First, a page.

SIU Department Name | Page Title

siu logo siupress logo

SIU logo


Main Content Area

Dialogic Education

Dialogic Education

Conversation About Ideas and Between Persons

Add to Cart

Ronald C. Arnett


NLEB (Other formats: Paperback)
280 pages, 6 x 9


Additional Materials

About the Book

Examining undergraduate education from the point of view of a philosopher of communication, Ronald C. Arnett takes a positive view of higher education during a time when education is being assailed as seldom before. Arnett responds to this criticism with convincing support of the academy reinforced by his personal experiences as well as those of others scholars and teachers.
Arnett's book is an invitation to converse about higher education as well as a reminder of the potential for dialogue between teacher and student, dialogue that the author defines as a "willingness to enter conversation about ideas," to maintain relationships through differences, and to ask value questions. Arnett see education as more than the dispensing of information. He emphasizes the importance of character development as well as the the development of relationships between students and teachers. Arnett stresses the importance of honesty and integrity in students, teachers, and administrators, and he insists that education should focus more on the good of the entire school than on the individual. Arnett does not offer this book as the truth about education nor as a "how to teach" manual. Rather, he regards it as an attempt to understand education from a communication perspective and as a reminder of the positive and constructive aspects of teaching. The book is based on Arnett's belief that educators who care about ideas and people not only improve education but also benefit the community.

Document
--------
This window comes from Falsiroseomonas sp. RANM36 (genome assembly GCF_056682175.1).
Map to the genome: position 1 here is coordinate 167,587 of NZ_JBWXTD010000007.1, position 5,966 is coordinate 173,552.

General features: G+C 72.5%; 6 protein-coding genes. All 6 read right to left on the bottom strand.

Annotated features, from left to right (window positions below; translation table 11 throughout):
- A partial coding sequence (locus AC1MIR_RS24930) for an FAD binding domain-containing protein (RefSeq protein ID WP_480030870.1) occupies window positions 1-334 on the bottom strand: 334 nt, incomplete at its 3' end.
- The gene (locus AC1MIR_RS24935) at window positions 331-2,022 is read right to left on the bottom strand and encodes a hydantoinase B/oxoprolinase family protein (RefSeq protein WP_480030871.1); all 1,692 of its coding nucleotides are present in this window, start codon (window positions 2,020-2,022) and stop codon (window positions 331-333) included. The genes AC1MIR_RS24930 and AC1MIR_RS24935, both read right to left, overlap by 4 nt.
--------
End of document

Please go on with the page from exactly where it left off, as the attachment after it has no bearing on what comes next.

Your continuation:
Ronald C. Arnett is chair of the Departments of Communication and English at Duquesne University. He is the author of Communication and Community: Implications of Martin Buber’s Dialogue.


"Arnett offers the academic world a substantial glimpse of his own lifelong journey into ideas and personhood in this highly communicative . . . portrayal of contemporary higher education. . . . He emphasizes both content and relational dimensions of college teaching and institutional arrangements. . . . A former academic administrator and sensitive scholar in communication studies, his intellectual memory bank houses a wide range of ideological sources from existentialism to neoconservatism."—Choice